Several people near me have had then installed, and I love the smell of wood smoke on a cold evening. But not the wood chopping, cleaning out and laying of a new fire before it can work.
I gather they are regarded as causing pollution. The other morning I looked at my hideous but very efficient gas fire, 'flames' flickering, and thought, all I have to do is press a button and it ignites and there is instant warmth.
I am aware there is a war on gas heating as .well

Petera Mon 22-Feb-21 11:50:47


One of the biggest growing contributors to pollution.

Now there’s a topic for argument 😬

We still have two - they're not on much but we only use clean and properly dried wood now. I'll admit that in the past we used to put anthing at all in..

Millie22 Mon 22-Feb-21 11:52:18

Hopefully the current trend for them will soon be over. The only ones I like have a plug on! The smoke from them is extremely unpleasant and like a bonfire.

25Avalon Mon 22-Feb-21 11:55:45

I love our wood burning stove. I pick up fallen twigs and small branches to use as kindling and a big Ash Tree was blown down in the wind and chopped into small logs. We then store it in the undercroft.

To burn the wood we dry it out on the floor of the conservatory to make double use of the underfloor heating. Then before ANY wood goes on to our small burner I check the dryness of the wood with a moisture meter. It has to be below 20% before We will use it but it usually below 5%. This means it does not give off smoke. Green unseasoned wood does which is why the Government are banning it and quite rightly so.

M0nica Mon 22-Feb-21 11:57:10

The air pollution problem refers to mainly to urban areas where air quality is already poor It is not a problem in rural areas.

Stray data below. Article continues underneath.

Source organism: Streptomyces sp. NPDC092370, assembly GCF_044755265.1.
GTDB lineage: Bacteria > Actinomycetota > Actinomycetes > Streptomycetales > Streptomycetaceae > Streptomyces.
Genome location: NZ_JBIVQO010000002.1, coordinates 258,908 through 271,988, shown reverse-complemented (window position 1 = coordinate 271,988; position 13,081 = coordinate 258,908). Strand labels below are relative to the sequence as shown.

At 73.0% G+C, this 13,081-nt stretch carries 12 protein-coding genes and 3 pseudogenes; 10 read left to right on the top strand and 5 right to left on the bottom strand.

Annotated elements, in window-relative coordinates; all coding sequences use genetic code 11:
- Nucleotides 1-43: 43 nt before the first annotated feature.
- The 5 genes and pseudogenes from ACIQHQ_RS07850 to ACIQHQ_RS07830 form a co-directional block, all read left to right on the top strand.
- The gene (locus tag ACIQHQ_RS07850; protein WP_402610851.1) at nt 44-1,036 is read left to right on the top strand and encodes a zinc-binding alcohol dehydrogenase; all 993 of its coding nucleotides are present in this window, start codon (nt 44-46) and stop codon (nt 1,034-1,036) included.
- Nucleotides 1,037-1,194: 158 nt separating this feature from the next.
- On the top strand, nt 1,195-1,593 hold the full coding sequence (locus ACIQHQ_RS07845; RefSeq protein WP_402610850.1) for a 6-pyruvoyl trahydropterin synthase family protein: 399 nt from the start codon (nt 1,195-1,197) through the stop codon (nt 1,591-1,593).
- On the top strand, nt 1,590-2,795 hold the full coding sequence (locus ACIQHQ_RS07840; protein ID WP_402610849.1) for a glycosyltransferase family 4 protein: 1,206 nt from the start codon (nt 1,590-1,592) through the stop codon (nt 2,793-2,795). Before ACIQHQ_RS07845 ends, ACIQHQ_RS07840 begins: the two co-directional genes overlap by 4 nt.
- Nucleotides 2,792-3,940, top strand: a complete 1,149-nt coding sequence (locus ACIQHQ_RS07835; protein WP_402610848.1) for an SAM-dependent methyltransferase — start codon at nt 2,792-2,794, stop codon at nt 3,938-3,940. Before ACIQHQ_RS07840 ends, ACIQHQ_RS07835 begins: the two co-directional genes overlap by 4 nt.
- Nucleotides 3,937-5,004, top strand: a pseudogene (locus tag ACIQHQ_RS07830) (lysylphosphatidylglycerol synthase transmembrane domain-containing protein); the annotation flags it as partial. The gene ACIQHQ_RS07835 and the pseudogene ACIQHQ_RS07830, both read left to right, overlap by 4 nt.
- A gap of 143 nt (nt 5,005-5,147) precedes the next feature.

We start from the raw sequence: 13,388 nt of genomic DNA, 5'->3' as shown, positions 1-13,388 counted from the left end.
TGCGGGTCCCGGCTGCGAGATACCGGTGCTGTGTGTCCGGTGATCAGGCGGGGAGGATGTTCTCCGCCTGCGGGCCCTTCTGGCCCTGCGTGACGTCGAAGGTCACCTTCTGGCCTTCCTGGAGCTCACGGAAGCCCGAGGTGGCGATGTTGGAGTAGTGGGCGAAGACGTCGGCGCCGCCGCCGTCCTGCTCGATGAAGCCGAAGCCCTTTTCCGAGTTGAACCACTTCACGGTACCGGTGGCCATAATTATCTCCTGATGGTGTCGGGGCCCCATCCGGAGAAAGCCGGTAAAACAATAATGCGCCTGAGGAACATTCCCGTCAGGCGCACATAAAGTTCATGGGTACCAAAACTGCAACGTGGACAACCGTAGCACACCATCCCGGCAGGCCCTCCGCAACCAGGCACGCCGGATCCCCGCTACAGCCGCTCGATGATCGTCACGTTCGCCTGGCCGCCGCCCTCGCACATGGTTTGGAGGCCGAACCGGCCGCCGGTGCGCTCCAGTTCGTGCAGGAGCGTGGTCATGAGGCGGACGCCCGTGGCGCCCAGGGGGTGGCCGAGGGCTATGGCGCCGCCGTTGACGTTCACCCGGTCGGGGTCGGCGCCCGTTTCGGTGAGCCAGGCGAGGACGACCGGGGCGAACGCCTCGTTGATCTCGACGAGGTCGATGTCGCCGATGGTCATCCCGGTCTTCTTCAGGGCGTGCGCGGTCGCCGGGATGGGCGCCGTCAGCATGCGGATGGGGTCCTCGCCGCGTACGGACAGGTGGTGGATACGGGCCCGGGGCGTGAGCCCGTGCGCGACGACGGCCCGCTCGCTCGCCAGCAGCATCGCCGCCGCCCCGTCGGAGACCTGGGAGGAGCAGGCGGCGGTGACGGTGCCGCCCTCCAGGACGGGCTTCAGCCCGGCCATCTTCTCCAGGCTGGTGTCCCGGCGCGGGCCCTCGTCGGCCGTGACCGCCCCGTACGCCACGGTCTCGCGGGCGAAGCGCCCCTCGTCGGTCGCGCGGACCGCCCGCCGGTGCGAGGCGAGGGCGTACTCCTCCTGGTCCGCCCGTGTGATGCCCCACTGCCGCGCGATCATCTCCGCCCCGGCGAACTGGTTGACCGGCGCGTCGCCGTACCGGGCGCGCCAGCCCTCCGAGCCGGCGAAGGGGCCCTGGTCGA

I am surprised it is such a problem and I can only presume that some people have these fires on a lot or use thm for their main heating.

We live in a village and have a log burner, we light it on Sunday afternoons and during really cold weather, because when external temperatures fall to around 0 degrees or lower, our central heating struggles to keep the house at a reasonable temperature.

Sara1954 Mon 22-Feb-21 12:06:13

I don’t mind cleaning them out, I don’t even mind going out in the dark every morning often in the cold and rain to get logs.
Love my fires

sodapop Mon 22-Feb-21 12:18:48

Just got rid of ours, we now have a pellet burner, no wood chopping, easy to regulate, pellets available in most supermarkets. Life is a lot easier now.

aggie Mon 22-Feb-21 12:30:09

I have one here , never lit it .
In our old house I dreaded every winter having to clean it stoke it , regulate the air flow , take out the ashes , then the room needed vacuuming and dusting before I could even grab a cuppa
Everyone who came in loved it , the look , the great heat ! We bought kiln dried wood and still got smoke . I breathed a sigh of relief every Spring when I could stop using it
My family insisted on putting the new one in but I have a jar of fairy lights on a timer in and that does me 🙄

Marmight Mon 22-Feb-21 12:41:42

I only use mine when it’s very cold.( It came with the house). I use kiln dried logs and the same on the open inglenook fire in the sitting room which is far more of a faff to clean out than the woodburner

Missfoodlove Mon 22-Feb-21 12:45:21

We had an old farmhouse in North Yorkshire we had two big log burners, they each had a flat top and could take a casserole dish or pan, in power cuts when we had heavy snow, we heated the house and cooked on them.